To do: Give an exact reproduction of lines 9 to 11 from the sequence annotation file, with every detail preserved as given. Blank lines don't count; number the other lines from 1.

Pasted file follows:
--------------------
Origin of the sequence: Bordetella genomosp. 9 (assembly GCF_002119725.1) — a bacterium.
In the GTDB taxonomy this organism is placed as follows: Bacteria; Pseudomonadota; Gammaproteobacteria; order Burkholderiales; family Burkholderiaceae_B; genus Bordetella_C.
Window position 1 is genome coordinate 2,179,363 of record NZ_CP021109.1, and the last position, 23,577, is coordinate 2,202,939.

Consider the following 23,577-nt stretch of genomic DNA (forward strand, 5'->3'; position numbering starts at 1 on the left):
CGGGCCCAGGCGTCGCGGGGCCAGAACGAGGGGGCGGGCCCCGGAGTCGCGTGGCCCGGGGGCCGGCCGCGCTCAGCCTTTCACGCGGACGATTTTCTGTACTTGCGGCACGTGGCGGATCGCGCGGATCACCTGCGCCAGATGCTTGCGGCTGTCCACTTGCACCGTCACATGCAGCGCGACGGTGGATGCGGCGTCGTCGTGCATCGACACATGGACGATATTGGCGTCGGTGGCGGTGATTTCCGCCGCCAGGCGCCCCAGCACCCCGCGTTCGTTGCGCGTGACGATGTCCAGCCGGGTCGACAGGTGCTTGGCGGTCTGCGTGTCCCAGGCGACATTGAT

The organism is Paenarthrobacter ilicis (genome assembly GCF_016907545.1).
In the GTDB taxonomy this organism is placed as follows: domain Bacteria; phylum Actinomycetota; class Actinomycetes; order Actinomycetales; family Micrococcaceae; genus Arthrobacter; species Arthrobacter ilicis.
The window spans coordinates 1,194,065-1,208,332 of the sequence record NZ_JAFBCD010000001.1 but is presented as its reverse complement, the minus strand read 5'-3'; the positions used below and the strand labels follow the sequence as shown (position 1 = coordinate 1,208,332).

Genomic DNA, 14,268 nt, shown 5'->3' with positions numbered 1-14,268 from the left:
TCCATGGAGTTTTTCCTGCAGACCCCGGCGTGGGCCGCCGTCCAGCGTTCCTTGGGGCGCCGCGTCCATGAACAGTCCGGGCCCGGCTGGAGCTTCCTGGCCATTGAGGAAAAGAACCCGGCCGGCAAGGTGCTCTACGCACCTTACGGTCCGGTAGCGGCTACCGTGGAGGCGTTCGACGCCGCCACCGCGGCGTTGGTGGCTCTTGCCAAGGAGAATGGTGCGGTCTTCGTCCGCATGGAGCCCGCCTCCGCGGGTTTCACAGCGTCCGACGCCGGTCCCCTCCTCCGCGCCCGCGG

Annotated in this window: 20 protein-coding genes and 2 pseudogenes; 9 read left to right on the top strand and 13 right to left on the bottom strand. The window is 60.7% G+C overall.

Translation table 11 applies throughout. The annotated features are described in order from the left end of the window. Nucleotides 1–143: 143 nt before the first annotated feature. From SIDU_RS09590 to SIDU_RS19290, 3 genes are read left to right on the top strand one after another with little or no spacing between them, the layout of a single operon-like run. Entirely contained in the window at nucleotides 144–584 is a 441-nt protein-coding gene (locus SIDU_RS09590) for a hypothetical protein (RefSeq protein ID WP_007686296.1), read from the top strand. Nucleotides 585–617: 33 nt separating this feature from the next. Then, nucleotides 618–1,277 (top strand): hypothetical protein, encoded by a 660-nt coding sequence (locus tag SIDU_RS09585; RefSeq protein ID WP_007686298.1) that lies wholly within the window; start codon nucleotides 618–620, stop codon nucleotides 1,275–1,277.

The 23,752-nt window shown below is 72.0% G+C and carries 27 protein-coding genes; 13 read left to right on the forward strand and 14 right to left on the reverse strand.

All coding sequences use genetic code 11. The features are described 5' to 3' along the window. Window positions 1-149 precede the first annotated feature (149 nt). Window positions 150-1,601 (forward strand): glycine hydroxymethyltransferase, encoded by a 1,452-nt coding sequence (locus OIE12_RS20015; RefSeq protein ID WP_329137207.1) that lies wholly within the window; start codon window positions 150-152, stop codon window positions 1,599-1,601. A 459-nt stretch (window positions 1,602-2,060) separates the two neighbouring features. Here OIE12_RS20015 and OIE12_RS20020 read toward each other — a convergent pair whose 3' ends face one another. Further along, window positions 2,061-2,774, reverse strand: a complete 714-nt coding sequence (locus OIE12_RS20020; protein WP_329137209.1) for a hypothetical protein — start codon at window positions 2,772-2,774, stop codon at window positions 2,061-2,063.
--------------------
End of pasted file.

Genomic DNA, 14,268 nt, shown 5'->3' with positions numbered 1-14,268 from the left:
TCCATGGAGTTTTTCCTGCAGACCCCGGCGTGGGCCGCCGTCCAGCGTTCCTTGGGGCGCCGCGTCCATGAACAGTCCGGGCCCGGCTGGAGCTTCCTGGCCATTGAGGAAAAGAACCCGGCCGGCAAGGTGCTCTACGCACCTTACGGTCCGGTAGCGGCTACCGTGGAGGCGTTCGACGCCGCCACCGCGGCGTTGGTGGCTCTTGCCAAGGAGAATGGTGCGGTCTTCGTCCGCATGGAGCCCGCCTCCGCGGGTTTCACAGCGTCCGACGCCGGTCCCCTCCTCCGCGCCCGCGG

Annotated in this window: 20 protein-coding genes and 2 pseudogenes; 9 read left to right on the top strand and 13 right to left on the bottom strand. The window is 60.7% G+C overall.